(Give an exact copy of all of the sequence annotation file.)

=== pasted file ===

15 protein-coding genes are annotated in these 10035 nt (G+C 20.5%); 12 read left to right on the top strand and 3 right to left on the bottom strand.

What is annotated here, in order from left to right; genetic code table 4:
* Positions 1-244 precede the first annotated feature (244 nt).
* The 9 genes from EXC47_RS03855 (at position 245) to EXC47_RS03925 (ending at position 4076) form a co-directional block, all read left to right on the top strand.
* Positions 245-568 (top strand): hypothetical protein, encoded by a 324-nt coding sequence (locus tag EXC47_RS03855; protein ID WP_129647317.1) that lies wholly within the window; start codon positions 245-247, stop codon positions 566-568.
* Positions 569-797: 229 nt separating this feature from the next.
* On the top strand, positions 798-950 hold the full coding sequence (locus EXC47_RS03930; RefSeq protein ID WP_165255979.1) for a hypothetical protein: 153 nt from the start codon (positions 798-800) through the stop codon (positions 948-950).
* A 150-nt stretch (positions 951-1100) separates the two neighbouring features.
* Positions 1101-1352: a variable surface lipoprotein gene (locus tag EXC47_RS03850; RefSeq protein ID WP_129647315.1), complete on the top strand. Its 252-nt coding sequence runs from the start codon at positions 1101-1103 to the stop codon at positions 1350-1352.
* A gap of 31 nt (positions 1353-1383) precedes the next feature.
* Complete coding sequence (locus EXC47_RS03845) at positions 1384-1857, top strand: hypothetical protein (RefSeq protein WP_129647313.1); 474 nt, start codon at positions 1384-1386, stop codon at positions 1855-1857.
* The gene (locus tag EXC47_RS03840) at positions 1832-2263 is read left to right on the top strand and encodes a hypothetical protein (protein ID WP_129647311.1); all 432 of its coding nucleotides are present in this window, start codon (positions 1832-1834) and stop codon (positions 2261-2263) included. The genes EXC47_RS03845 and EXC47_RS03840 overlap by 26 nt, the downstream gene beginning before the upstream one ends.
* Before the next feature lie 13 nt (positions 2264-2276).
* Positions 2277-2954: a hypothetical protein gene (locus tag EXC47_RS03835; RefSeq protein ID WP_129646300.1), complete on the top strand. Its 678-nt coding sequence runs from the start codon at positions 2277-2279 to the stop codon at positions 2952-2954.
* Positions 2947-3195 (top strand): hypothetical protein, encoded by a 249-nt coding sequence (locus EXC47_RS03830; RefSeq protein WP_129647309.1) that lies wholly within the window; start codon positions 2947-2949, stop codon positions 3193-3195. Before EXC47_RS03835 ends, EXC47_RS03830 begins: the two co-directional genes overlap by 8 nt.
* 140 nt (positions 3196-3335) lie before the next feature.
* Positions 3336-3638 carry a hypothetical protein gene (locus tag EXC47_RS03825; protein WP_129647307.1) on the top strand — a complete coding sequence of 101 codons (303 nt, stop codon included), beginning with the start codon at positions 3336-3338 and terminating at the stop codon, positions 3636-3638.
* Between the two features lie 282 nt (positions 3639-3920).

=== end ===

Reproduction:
15 protein-coding genes are annotated in these 10035 nt (G+C 20.5%); 12 read left to right on the top strand and 3 right to left on the bottom strand.

What is annotated here, in order from left to right; genetic code table 4:
* Positions 1-244 precede the first annotated feature (244 nt).
* The 9 genes from EXC47_RS03855 (at position 245) to EXC47_RS03925 (ending at position 4076) form a co-directional block, all read left to right on the top strand.
* Positions 245-568 (top strand): hypothetical protein, encoded by a 324-nt coding sequence (locus tag EXC47_RS03855; protein ID WP_129647317.1) that lies wholly within the window; start codon positions 245-247, stop codon positions 566-568.
* Positions 569-797: 229 nt separating this feature from the next.
* On the top strand, positions 798-950 hold the full coding sequence (locus EXC47_RS03930; RefSeq protein ID WP_165255979.1) for a hypothetical protein: 153 nt from the start codon (positions 798-800) through the stop codon (positions 948-950).
* A 150-nt stretch (positions 951-1100) separates the two neighbouring features.
* Positions 1101-1352: a variable surface lipoprotein gene (locus tag EXC47_RS03850; RefSeq protein ID WP_129647315.1), complete on the top strand. Its 252-nt coding sequence runs from the start codon at positions 1101-1103 to the stop codon at positions 1350-1352.
* A gap of 31 nt (positions 1353-1383) precedes the next feature.
* Complete coding sequence (locus EXC47_RS03845) at positions 1384-1857, top strand: hypothetical protein (RefSeq protein WP_129647313.1); 474 nt, start codon at positions 1384-1386, stop codon at positions 1855-1857.
* The gene (locus tag EXC47_RS03840) at positions 1832-2263 is read left to right on the top strand and encodes a hypothetical protein (protein ID WP_129647311.1); all 432 of its coding nucleotides are present in this window, start codon (positions 1832-1834) and stop codon (positions 2261-2263) included. The genes EXC47_RS03845 and EXC47_RS03840 overlap by 26 nt, the downstream gene beginning before the upstream one ends.
* Before the next feature lie 13 nt (positions 2264-2276).
* Positions 2277-2954: a hypothetical protein gene (locus tag EXC47_RS03835; RefSeq protein ID WP_129646300.1), complete on the top strand. Its 678-nt coding sequence runs from the start codon at positions 2277-2279 to the stop codon at positions 2952-2954.
* Positions 2947-3195 (top strand): hypothetical protein, encoded by a 249-nt coding sequence (locus EXC47_RS03830; RefSeq protein WP_129647309.1) that lies wholly within the window; start codon positions 2947-2949, stop codon positions 3193-3195. Before EXC47_RS03835 ends, EXC47_RS03830 begins: the two co-directional genes overlap by 8 nt.
* 140 nt (positions 3196-3335) lie before the next feature.
* Positions 3336-3638 carry a hypothetical protein gene (locus tag EXC47_RS03825; protein WP_129647307.1) on the top strand — a complete coding sequence of 101 codons (303 nt, stop codon included), beginning with the start codon at positions 3336-3338 and terminating at the stop codon, positions 3636-3638.
* Between the two features lie 282 nt (positions 3639-3920).